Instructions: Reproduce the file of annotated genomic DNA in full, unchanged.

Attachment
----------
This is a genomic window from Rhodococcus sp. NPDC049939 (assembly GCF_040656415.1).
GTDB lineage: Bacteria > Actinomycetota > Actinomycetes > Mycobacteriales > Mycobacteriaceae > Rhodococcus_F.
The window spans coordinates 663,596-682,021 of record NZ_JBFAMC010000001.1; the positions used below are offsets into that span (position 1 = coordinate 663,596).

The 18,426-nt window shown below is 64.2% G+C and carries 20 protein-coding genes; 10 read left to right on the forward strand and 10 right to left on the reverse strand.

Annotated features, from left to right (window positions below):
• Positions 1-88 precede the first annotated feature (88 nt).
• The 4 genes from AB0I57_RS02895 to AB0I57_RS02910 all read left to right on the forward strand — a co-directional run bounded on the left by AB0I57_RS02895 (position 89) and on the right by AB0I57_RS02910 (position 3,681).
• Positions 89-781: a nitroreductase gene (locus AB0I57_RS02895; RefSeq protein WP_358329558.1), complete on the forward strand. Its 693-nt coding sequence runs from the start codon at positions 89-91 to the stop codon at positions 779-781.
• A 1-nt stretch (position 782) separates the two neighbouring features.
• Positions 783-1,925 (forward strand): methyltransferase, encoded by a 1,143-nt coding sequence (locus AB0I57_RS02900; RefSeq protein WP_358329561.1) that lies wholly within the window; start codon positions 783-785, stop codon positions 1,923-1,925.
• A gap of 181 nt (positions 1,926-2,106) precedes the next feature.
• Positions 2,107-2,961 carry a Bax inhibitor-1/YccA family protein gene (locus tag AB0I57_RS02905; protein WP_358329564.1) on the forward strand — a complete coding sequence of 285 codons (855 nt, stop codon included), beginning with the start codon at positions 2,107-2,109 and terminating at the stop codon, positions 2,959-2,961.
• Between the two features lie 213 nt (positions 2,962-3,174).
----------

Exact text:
This is a genomic window from Rhodococcus sp. NPDC049939 (assembly GCF_040656415.1).
GTDB lineage: Bacteria > Actinomycetota > Actinomycetes > Mycobacteriales > Mycobacteriaceae > Rhodococcus_F.
The window spans coordinates 663,596-682,021 of record NZ_JBFAMC010000001.1; the positions used below are offsets into that span (position 1 = coordinate 663,596).

The 18,426-nt window shown below is 64.2% G+C and carries 20 protein-coding genes; 10 read left to right on the forward strand and 10 right to left on the reverse strand.

Annotated features, from left to right (window positions below):
• Positions 1-88 precede the first annotated feature (88 nt).
• The 4 genes from AB0I57_RS02895 to AB0I57_RS02910 all read left to right on the forward strand — a co-directional run bounded on the left by AB0I57_RS02895 (position 89) and on the right by AB0I57_RS02910 (position 3,681).
• Positions 89-781: a nitroreductase gene (locus AB0I57_RS02895; RefSeq protein WP_358329558.1), complete on the forward strand. Its 693-nt coding sequence runs from the start codon at positions 89-91 to the stop codon at positions 779-781.
• A 1-nt stretch (position 782) separates the two neighbouring features.
• Positions 783-1,925 (forward strand): methyltransferase, encoded by a 1,143-nt coding sequence (locus AB0I57_RS02900; RefSeq protein WP_358329561.1) that lies wholly within the window; start codon positions 783-785, stop codon positions 1,923-1,925.
• A gap of 181 nt (positions 1,926-2,106) precedes the next feature.
• Positions 2,107-2,961 carry a Bax inhibitor-1/YccA family protein gene (locus tag AB0I57_RS02905; protein WP_358329564.1) on the forward strand — a complete coding sequence of 285 codons (855 nt, stop codon included), beginning with the start codon at positions 2,107-2,109 and terminating at the stop codon, positions 2,959-2,961.
• Between the two features lie 213 nt (positions 2,962-3,174).